Is the Iran after elections farthest from Europe?

Employment and Social Affairs

Iran held its 11th parliamentary elections since the foundation of the Islamic Republic in 1979, the first since United States administration renewed sanctions against Tehran. The voting turnout was the lowest since 1979, just a bit over 40%, and the alliance of conservative candidates won clearly.

Fears due to the spread of coronavirus in this country, where even the vice President has contracted the virus, had an impact in this low participation but also discontent with the government was a factor in this trend. Both Interior Minister and Supreme Leader Ayatollah Ali Khamenei cited the virus as a reason for lower turnout, and attacked the “western media” for using coronavirus as an excuse to discourage people from voting.

In Tehran about 75 percent of the voters chose not to vote, but all 30 seats were won by the conservative candidates loyal to the supreme leader, Ayatollah Khamenei. Another factor in the low turnout has been mass disqualification of the reformist candidates, including about 80 sitting MPs, meant that many reformists boycotted the vote. The reformist faction had refused to endorse any candidates in 22 out of 31 provinces, including Tehran.

Furthermore, many Iranians were disillusioned with the government because of growing economic difficulties, caused by US sanctions and corruption, as well as the episode related to the killing of a demonstrators during the November 2019 protests and the downing of the Ukraine Airlines flight. The brutal crackdown, in November 2019 (1.000 people dead and 7.000 arrested), against those Iranian citizens who took to the streets to express their discontent with a 200 per cent increase in fuel prices, damaged the regime’s legitimacy.

Considering that President Rouhani and his cabinet were incapable of delivering their promise to build a new era of prosperity also because of the pressure from US sanctions, Tehran could now think  of abandoning the line to be open toward Western investment and trade and it could seek to focus, instead, on regional markets. This stance, led by Supreme Leader Ali Khamenei, promotes an “Economy of Resistance” that relies on internal markets and trade with friendly neighbouring states such as Iraq and the Central Asian republics. According to this vision, Iran will always be vulnerable to economic pressure if it relies on Western commerce, while strengthening trade relations with other countries will be more independent and shielded from Western actions.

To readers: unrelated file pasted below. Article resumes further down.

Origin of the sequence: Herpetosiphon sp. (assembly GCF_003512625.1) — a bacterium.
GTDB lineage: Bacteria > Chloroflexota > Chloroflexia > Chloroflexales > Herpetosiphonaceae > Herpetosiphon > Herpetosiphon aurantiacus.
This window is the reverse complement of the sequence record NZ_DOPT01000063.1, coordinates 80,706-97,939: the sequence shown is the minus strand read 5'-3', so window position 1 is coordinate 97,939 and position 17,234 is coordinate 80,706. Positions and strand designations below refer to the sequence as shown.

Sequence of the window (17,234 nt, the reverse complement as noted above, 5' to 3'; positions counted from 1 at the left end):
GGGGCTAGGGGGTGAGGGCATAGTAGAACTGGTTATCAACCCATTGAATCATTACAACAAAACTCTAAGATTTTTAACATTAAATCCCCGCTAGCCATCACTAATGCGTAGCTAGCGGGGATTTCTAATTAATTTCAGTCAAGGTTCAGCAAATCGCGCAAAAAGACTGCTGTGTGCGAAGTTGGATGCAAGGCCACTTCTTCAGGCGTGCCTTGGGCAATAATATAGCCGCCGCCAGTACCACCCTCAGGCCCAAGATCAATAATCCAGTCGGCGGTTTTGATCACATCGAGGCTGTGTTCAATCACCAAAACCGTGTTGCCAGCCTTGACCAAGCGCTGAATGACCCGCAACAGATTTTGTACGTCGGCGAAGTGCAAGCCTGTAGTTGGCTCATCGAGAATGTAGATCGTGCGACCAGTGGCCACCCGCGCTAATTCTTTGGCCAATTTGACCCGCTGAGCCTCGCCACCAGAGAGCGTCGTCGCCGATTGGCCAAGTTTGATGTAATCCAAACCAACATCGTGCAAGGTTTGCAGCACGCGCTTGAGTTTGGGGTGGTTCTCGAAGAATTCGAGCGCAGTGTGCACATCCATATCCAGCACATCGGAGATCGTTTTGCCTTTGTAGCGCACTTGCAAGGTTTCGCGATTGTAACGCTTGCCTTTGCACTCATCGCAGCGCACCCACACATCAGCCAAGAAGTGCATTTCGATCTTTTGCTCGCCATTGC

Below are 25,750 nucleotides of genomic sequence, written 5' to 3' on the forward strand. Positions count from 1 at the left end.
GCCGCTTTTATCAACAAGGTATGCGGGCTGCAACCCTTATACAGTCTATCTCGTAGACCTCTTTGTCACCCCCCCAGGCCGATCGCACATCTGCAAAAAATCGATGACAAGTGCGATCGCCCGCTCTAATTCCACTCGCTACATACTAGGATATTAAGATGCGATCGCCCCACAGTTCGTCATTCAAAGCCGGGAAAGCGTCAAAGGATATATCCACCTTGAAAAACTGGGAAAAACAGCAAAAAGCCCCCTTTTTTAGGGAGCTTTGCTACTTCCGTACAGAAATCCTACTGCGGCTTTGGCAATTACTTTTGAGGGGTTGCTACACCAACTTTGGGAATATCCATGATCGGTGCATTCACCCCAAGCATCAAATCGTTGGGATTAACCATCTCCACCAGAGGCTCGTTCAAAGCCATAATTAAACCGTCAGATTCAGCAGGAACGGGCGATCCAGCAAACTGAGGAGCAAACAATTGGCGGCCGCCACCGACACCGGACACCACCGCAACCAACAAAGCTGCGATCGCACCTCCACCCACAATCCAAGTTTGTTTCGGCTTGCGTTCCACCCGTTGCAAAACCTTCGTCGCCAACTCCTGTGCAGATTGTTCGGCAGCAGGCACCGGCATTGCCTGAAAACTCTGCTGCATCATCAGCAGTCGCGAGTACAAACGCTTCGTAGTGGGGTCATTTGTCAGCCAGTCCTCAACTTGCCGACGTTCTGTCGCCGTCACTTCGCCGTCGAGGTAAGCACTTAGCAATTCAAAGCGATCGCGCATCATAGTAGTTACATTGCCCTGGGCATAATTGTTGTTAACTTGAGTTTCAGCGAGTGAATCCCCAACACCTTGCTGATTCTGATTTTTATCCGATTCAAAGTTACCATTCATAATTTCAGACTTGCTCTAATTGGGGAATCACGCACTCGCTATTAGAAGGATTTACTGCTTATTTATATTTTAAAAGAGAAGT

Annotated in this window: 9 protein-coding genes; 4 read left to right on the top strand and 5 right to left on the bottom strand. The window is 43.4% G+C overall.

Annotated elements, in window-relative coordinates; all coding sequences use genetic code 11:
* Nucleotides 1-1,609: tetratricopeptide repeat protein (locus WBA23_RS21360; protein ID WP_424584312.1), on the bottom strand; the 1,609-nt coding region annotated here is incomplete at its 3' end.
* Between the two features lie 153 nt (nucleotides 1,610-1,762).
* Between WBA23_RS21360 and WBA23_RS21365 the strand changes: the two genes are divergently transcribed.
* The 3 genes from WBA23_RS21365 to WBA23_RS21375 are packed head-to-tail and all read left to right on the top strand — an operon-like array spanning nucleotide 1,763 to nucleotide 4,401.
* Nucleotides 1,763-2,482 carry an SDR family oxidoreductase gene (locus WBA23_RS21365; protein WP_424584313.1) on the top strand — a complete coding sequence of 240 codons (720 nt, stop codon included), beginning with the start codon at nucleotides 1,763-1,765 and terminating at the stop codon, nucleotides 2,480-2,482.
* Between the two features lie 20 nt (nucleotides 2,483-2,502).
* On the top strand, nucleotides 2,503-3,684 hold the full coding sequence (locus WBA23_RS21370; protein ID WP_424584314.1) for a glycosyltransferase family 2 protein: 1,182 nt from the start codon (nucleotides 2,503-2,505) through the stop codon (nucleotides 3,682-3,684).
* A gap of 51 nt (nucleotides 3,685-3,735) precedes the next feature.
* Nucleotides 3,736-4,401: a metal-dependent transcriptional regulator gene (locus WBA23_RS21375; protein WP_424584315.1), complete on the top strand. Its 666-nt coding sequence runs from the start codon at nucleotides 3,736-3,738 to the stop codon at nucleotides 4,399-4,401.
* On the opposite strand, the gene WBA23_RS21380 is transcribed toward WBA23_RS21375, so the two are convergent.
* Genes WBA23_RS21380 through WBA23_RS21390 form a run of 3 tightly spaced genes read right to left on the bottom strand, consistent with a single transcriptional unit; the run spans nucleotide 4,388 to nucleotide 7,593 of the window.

This is not good news for the EU that in the latest years tried to bring Iran closer through a nuclear deal, facing in this a strong objection from the US that are clearly against Tehran leadership. And this is not good news even for Iranian people, namely the youngest one, that could catch more easily opportunity to work and interrelate with Europe if relations between their country and the West are open and friendly. The parliament in Tehran has a limited role in foreign relations, thus these elections will have little impact on Iran’s regional policies. But as the more moderate elements are out from the political system, Iran will likely be led more and more by conservatives’ forces.

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